Manitoba Public Insurance (MPI) says it will launch a “broad public awareness and education campaign” in an effort to warn customers about the dangers and consequences of drug driving. The crown corporation is taking the step ahead of the federal government’s 2018 legislation that will legalize marijuana across Canada.
Premier of Manitoba, Brian Pallister and Crown Services Minister Cliff Cullen introduced the campaign on Thursday. He says the government wants to reduce drug-impairment ahead of cannabis legalization. Additionally, the campaign will help customers understand the consequences of a collision, claims costs, and premiums rates.
“Our primary concern regarding the legalization of marijuana is the health and safety of Manitobans,” Pallister said in the release. “Our government has been clear from the onset that federal plans to legalize marijuana must take into consideration the potential harms that can result, including a potential increase in drug-impaired driving collisions, fatalities and serious injuries. Our hope is that MPI’s public awareness and education efforts over the next year will give all Manitobans the information they need to make safe decisions when it comes to driving after consuming cannabis, and to understand how, similar to alcohol, cannabis and other drugs can impair driving ability.”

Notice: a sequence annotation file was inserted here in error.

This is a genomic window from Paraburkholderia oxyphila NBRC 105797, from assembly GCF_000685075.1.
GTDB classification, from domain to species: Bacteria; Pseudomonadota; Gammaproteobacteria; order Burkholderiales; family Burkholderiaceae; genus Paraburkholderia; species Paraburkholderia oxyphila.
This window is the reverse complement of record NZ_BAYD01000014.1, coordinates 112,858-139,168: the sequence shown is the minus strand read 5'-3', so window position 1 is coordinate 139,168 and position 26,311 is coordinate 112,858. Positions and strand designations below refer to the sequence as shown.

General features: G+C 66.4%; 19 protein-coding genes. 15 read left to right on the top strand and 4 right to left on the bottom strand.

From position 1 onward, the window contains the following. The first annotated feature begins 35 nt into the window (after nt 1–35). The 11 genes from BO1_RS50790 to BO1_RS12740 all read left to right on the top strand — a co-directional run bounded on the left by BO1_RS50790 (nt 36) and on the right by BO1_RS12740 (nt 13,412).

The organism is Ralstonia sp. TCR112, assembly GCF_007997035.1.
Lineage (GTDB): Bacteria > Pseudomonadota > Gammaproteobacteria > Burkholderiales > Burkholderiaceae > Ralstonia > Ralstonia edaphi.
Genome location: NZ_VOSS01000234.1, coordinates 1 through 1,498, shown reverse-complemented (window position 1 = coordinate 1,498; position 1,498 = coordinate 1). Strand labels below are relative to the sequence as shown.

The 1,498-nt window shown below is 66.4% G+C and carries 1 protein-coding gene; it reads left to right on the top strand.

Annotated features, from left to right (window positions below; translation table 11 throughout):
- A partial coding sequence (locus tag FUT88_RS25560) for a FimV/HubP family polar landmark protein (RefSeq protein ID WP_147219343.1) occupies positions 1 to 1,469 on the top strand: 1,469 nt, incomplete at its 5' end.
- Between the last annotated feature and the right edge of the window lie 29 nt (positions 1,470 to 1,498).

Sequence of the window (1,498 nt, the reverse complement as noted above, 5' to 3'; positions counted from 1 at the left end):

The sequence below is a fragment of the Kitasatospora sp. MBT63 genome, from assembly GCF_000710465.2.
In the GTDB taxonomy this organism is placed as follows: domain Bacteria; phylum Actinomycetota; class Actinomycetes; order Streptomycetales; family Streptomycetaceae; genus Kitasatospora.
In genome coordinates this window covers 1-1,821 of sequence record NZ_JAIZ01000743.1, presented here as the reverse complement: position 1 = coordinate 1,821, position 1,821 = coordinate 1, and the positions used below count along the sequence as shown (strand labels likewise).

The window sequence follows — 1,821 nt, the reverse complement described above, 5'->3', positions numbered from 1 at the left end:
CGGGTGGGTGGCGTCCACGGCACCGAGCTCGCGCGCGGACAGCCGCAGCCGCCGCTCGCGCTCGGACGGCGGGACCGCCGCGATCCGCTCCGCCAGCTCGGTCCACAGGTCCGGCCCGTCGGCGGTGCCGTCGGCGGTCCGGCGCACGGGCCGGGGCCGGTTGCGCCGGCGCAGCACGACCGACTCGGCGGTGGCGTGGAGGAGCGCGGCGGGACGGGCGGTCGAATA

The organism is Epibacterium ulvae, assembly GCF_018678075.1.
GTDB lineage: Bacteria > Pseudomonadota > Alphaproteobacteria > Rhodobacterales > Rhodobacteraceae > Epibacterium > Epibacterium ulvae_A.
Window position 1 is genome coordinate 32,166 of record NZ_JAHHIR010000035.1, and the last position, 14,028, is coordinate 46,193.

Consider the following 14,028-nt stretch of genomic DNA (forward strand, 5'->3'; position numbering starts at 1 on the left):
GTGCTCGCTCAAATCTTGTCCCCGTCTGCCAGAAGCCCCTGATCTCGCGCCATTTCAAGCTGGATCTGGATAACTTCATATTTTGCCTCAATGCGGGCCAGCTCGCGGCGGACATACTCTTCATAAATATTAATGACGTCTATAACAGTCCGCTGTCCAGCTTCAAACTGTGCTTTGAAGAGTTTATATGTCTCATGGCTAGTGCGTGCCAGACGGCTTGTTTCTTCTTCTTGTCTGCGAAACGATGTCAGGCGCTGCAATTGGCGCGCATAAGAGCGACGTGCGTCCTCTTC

MPI says its campaign will launch fully this month and will have four primary target audiences: youth, new teen drivers, physicians and patients, and the general public.
Speaking in the press release, Ward Keith, vice president of business development and communications and chief admin officer at MPI describes the campaign as “far ranging”.
“Impairment by drugs is not only a risk related to cannabis use,” Keith added in the release. “Use of illicit drugs and even legally prescribed medication can impair judgment and motor skills, which is why this campaign includes outreach to the medical community and their patients.”
MPI adds “many drivers in Manitoba simply do not understand or appreciate the extent to which consuming drugs can impair their ability to drive, and pending federal legislation to legalize cannabis makes the issue of drug-impaired driving an area of growing concern.”